Emergency Notification Systems Get the Word Out

School districts deploy IP-based products that support everything from voice to texting and even social media.
JANUARY 2010 E-NEWSLETTER

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There's a security threat at an elementary school. A water main has broken, flooding the high school's basement. A tornado is speeding toward the main administration building. A suspicious package just arrived in the mail room of a middle school. The police have cordoned off the vocational school's neighborhood, and traffic is backed up for miles.

No matter what the emergency, you need to notify a lot of people in a hurry. How do you do it?

As the April 2007 shootings at Virginia Tech tragically proved, yesterday's technologies – sirens, calling trees and the emergency broadcast network – are no longer sufficient.

That's why school districts large and small are adopting IP-based systems that integrate a wide range of communications technologies, from voice to texting to Twitter.

When San Ramon Valley Unified School District (SRVUSD) began modernizing its facilities a few years ago, it cast aside its aging phone and retooled its public address system and its outdated Emergency Notification System (ENS) and tied nine of its 31 schools together with a single IP-based system.

Using Singlewire Software's InformaCast, the Northern California district connected its loudspeakers, bells and ENS to an IP-based phone system from Cisco. The reason? More bang for the buck, says Jon Threshie, former director of technology for SRVUSD.

“We captured substantial construction cost savings by going with a single solution,” Threshie says. “By eliminating conduit and cable infrastructure, for the same money we could end up not only with a significantly superior telephone system for the school, but also a districtwide system as well.”

Approximately 96% of the United States is covered by some type of 911 service.

Because the public address speakers can be accessed individually, administrators can make specific announcements to, say, all first-grade classrooms or students on the playground, as well as issue campuswide alerts, by choosing from prefab templates.

On the other end of the spectrum, Dayton City School in rural Rhea County, Tenn., elected to go with a Short Message Service (SMS)-based notification system from AlertU.

Matt Marcus, Dayton City School's director of information and technology services,
says the neighboring school districts' voice-based notification systems were fraught with problems – such as 4 a.m. calls to families of students who'd moved across the country. He wanted a text-based system where families could opt in or out as desired.

Now, if his school needs to close because of inclement weather or rampant H1N1 virus, Marcus logs onto AlertU's site to send the notification via an SMS text. AlertU automatically sends text messages to school staff and faculty, parents, the media and the school's Twitter account and Facebook group.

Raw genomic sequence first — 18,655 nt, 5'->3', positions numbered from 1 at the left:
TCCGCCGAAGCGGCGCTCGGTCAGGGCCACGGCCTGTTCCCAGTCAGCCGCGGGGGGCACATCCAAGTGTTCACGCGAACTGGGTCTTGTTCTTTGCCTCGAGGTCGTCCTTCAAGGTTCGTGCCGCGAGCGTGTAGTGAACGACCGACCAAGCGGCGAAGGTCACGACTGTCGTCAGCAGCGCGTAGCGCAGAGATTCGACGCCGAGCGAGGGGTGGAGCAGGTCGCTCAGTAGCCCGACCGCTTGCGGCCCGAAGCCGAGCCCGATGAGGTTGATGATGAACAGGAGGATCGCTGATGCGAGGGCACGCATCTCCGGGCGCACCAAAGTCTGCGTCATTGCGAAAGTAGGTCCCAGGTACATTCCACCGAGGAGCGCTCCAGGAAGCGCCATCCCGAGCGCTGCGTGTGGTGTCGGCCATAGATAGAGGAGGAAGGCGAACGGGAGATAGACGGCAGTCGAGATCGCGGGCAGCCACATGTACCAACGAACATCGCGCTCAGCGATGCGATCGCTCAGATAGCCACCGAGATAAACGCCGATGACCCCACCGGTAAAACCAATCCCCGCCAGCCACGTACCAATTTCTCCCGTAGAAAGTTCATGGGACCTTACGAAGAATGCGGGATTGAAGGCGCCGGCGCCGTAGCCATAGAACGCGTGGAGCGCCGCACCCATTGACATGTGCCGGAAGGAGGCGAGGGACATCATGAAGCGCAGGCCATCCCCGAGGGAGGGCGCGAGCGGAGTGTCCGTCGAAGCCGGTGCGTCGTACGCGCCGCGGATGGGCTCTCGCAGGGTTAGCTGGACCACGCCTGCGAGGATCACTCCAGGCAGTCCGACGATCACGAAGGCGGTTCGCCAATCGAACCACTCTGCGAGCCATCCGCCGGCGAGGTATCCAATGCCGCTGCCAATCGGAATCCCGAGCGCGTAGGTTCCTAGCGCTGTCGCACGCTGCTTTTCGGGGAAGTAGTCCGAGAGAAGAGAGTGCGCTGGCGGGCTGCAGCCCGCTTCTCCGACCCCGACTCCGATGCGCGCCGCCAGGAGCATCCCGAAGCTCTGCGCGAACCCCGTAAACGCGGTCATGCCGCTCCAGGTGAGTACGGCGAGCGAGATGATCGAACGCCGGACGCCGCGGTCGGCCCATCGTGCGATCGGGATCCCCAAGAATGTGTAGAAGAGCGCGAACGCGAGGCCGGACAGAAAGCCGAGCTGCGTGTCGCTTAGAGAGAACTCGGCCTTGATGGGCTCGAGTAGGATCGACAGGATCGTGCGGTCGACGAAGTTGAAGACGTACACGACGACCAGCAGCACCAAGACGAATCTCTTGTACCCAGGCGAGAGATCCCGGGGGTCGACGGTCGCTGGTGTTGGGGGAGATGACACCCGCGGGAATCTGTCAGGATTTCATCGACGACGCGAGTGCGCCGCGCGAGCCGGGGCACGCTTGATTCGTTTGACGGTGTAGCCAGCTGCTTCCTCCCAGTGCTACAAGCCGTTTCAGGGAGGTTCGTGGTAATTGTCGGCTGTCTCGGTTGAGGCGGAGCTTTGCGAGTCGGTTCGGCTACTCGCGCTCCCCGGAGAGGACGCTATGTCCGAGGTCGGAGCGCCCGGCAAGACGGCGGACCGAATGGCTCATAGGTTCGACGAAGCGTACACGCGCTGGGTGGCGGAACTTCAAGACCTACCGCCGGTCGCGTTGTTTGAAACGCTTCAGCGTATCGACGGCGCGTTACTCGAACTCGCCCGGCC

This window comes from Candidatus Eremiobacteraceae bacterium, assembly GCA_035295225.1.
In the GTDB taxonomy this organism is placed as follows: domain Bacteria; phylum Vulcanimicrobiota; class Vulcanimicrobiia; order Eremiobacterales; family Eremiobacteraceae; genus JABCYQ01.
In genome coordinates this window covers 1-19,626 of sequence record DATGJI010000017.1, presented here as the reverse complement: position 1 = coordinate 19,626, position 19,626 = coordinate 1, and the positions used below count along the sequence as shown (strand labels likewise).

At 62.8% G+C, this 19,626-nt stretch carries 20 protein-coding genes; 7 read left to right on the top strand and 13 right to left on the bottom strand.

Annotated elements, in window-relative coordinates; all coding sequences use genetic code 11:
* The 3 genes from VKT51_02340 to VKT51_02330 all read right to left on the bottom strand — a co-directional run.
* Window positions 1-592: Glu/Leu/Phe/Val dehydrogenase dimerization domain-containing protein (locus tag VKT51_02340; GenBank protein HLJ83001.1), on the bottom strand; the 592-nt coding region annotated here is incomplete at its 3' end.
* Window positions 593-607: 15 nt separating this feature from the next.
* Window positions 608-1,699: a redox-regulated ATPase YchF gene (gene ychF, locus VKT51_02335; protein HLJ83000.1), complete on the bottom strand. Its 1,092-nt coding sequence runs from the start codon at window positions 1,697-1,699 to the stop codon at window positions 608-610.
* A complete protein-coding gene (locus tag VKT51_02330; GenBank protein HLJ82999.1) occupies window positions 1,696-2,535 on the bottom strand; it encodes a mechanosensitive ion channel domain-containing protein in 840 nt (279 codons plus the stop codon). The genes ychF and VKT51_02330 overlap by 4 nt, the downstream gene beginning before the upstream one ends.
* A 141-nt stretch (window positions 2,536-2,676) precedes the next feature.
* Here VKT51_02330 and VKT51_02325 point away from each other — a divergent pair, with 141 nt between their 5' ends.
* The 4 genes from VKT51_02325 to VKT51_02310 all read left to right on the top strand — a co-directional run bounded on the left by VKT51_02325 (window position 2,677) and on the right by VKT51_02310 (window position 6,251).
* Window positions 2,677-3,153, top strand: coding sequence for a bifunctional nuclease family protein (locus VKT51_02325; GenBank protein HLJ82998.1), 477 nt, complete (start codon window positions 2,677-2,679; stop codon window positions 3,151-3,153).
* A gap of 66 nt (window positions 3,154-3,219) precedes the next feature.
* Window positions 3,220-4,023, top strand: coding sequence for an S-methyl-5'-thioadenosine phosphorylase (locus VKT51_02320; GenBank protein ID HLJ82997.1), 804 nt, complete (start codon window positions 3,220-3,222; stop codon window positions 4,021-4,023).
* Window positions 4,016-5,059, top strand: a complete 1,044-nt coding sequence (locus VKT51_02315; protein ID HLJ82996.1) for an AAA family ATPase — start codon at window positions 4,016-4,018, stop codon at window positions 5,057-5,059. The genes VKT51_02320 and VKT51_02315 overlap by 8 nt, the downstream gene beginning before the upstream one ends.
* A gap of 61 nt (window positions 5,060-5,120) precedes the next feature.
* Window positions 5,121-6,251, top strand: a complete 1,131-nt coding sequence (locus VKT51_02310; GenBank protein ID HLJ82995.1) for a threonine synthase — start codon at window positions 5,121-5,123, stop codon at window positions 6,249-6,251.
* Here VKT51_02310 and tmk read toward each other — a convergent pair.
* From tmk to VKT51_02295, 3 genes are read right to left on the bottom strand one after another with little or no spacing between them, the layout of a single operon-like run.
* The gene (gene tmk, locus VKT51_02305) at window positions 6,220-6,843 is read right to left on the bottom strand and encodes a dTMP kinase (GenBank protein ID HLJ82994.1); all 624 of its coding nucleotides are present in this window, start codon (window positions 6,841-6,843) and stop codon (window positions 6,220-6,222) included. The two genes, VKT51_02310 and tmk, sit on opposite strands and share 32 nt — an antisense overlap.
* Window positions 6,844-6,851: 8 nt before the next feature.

Once you've deployed an ENS, the hard work is just beginning, warns Bo Mitchell, president of 911 Consulting and a former Connecticut police commissioner. 

An effective notification system must be part of a comprehensive emergency response plan, which entails far more than dialing 911 and pinning an evacuation map to the wall. This is where 99 percent of organizations fail, Mitchell says.

Mitchell's advice is to establish a command and control infrastructure. Everyone needs to know who has the authority to issue an alert, who needs to receive it, and who is responsible for keeping everyone updated as the situation unfolds.

Everyone – not just safety coordinators – must be schooled about what to do in case of emergency. Organizations need to train all their personnel, run regular drills on the system and assess what works and what doesn't. Tabletop exercises, a fast and inexpensive way to test your plan and train your staff, should be held once every quarter.

You also must be able to perform a headcount, so you know if someone is on vacation, rather than trapped on the 11th floor. Mitchell has developed a technology called 911 Headcount that lets employees check in via their phones or PCs when a crisis hits.

“This is a 100 percent business,” says Mitchell. “If one person gets injured or worse because your emergency response plan was flawed, you've failed.”

ENS Deployment Tips

  • Think multimode. You'll need to issue alerts to a wide range of devices, from phones and computers to TV sets and loudspeakers. Ideally, a single ENS will talk to all devices you need to reach.
  • Plan to send multiple alerts. People may miss the first alert or not take it seriously. You may need to reach them on a specific device. And you'll need to keep them updated as the situation changes.
  • Script your outgoing alerts before a crisis hits. Even then, you'll have to customize alerts for each situation.
  • Encourage participation. Employees may be automatically enrolled in an ENS, but systems that alert the general public are usually voluntary. Encourage the community to sign up by offering useful daily information, such as traffic or weather updates.
  • Have a backup plan. Generators may fail and cell phone service may become overloaded. In a worst-case scenario, you might need a low-tech way to spread the word.
Dec 16 2009

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